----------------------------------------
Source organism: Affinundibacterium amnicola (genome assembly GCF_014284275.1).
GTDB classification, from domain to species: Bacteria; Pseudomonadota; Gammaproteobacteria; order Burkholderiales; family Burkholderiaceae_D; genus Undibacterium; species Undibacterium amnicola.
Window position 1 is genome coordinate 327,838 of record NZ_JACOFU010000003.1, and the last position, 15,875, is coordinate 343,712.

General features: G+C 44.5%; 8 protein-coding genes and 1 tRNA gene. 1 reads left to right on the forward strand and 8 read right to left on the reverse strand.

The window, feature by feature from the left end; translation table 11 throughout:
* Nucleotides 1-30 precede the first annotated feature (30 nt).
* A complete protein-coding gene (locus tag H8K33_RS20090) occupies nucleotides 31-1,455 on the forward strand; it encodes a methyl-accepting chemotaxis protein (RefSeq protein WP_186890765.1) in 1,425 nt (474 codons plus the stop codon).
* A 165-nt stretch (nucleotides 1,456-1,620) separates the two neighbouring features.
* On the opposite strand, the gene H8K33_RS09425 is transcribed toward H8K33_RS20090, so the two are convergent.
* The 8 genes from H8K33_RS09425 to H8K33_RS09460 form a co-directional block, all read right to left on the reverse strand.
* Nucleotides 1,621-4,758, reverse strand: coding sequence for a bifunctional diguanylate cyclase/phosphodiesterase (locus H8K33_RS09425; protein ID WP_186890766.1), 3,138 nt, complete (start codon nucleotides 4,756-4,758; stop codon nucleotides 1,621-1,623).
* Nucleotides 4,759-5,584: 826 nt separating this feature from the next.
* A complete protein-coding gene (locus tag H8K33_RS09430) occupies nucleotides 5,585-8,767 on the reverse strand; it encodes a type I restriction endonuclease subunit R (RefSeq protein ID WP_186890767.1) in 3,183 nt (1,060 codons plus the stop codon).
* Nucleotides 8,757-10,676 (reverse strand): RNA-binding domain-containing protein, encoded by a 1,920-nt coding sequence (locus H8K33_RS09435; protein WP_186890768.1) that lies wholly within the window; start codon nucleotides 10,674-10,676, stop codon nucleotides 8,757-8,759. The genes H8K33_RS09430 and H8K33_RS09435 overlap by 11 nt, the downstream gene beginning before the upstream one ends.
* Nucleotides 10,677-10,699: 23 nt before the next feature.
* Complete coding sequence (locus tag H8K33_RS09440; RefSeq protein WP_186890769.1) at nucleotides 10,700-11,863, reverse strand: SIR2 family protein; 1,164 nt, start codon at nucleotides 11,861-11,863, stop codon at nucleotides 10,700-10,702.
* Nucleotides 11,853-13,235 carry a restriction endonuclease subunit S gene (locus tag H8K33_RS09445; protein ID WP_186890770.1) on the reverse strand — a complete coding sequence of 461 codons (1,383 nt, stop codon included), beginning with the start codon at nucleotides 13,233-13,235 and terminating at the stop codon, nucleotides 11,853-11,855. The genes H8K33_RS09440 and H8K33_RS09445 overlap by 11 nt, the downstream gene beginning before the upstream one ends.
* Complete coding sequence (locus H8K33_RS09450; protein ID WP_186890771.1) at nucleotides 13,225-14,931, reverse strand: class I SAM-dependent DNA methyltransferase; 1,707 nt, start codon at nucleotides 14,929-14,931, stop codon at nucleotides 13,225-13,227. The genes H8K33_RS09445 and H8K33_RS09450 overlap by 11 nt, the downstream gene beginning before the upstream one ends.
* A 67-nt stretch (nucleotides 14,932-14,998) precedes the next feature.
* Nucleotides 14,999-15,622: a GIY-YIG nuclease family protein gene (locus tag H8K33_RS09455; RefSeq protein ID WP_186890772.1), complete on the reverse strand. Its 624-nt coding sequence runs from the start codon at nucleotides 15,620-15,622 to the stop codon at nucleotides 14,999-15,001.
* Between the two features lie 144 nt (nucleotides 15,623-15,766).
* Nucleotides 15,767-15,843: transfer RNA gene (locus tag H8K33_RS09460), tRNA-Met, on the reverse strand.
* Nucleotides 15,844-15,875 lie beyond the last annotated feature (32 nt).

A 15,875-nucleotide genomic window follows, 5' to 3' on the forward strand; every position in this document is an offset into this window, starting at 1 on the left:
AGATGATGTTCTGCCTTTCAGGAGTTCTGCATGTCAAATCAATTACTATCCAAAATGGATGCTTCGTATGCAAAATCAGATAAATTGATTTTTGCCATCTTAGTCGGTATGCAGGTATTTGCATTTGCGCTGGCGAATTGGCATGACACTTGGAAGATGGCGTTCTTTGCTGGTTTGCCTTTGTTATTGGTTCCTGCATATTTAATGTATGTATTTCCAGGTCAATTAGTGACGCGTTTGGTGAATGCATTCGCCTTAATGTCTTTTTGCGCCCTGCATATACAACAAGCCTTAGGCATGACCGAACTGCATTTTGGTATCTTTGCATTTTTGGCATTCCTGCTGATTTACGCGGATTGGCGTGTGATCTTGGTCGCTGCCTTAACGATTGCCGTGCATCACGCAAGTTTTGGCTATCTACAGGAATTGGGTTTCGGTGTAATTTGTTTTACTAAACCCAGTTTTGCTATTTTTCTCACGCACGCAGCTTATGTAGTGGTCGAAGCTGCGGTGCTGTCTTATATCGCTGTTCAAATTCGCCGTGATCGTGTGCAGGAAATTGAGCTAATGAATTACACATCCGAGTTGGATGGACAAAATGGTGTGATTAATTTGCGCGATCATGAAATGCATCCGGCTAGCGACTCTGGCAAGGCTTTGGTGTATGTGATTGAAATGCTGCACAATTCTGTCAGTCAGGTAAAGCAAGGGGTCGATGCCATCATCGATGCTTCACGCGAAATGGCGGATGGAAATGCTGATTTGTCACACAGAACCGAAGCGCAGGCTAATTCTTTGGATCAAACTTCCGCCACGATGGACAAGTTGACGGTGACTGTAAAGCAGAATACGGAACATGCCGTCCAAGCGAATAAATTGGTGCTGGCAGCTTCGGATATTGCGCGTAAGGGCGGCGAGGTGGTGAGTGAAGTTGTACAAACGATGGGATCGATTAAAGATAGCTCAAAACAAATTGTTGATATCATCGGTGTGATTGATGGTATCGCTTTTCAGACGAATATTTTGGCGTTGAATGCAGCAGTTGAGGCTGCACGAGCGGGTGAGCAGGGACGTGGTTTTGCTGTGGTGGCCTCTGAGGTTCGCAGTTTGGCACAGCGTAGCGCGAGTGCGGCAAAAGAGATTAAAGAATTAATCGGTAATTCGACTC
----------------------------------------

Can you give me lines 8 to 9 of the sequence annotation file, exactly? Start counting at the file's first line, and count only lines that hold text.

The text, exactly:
* A 165-nt stretch (nucleotides 1,456-1,620) separates the two neighbouring features.
* On the opposite strand, the gene H8K33_RS09425 is transcribed toward H8K33_RS20090, so the two are convergent.